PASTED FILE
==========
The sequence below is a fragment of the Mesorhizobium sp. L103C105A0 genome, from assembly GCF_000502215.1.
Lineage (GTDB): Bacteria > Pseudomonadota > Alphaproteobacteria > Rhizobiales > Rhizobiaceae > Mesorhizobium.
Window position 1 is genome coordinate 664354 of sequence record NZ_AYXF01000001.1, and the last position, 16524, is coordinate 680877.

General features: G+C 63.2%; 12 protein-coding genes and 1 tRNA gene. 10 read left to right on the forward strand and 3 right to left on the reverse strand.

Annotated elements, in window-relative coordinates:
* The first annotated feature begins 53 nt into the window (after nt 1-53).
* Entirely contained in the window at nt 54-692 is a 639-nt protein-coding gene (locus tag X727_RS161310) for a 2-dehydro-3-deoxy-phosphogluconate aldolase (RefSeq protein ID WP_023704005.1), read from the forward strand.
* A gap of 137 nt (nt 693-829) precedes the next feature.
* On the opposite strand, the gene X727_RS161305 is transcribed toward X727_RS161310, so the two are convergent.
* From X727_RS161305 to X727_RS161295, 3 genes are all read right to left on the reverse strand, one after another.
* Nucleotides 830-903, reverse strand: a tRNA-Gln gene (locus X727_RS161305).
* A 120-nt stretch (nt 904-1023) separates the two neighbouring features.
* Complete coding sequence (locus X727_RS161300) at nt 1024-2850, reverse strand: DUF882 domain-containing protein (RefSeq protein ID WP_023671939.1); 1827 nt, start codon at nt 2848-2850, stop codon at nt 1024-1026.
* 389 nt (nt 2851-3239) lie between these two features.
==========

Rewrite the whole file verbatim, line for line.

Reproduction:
The sequence below is a fragment of the Mesorhizobium sp. L103C105A0 genome, from assembly GCF_000502215.1.
Lineage (GTDB): Bacteria > Pseudomonadota > Alphaproteobacteria > Rhizobiales > Rhizobiaceae > Mesorhizobium.
Window position 1 is genome coordinate 664354 of sequence record NZ_AYXF01000001.1, and the last position, 16524, is coordinate 680877.

General features: G+C 63.2%; 12 protein-coding genes and 1 tRNA gene. 10 read left to right on the forward strand and 3 right to left on the reverse strand.

Annotated elements, in window-relative coordinates:
* The first annotated feature begins 53 nt into the window (after nt 1-53).
* Entirely contained in the window at nt 54-692 is a 639-nt protein-coding gene (locus tag X727_RS161310) for a 2-dehydro-3-deoxy-phosphogluconate aldolase (RefSeq protein ID WP_023704005.1), read from the forward strand.
* A gap of 137 nt (nt 693-829) precedes the next feature.
* On the opposite strand, the gene X727_RS161305 is transcribed toward X727_RS161310, so the two are convergent.
* From X727_RS161305 to X727_RS161295, 3 genes are all read right to left on the reverse strand, one after another.
* Nucleotides 830-903, reverse strand: a tRNA-Gln gene (locus X727_RS161305).
* A 120-nt stretch (nt 904-1023) separates the two neighbouring features.
* Complete coding sequence (locus X727_RS161300) at nt 1024-2850, reverse strand: DUF882 domain-containing protein (RefSeq protein ID WP_023671939.1); 1827 nt, start codon at nt 2848-2850, stop codon at nt 1024-1026.
* 389 nt (nt 2851-3239) lie between these two features.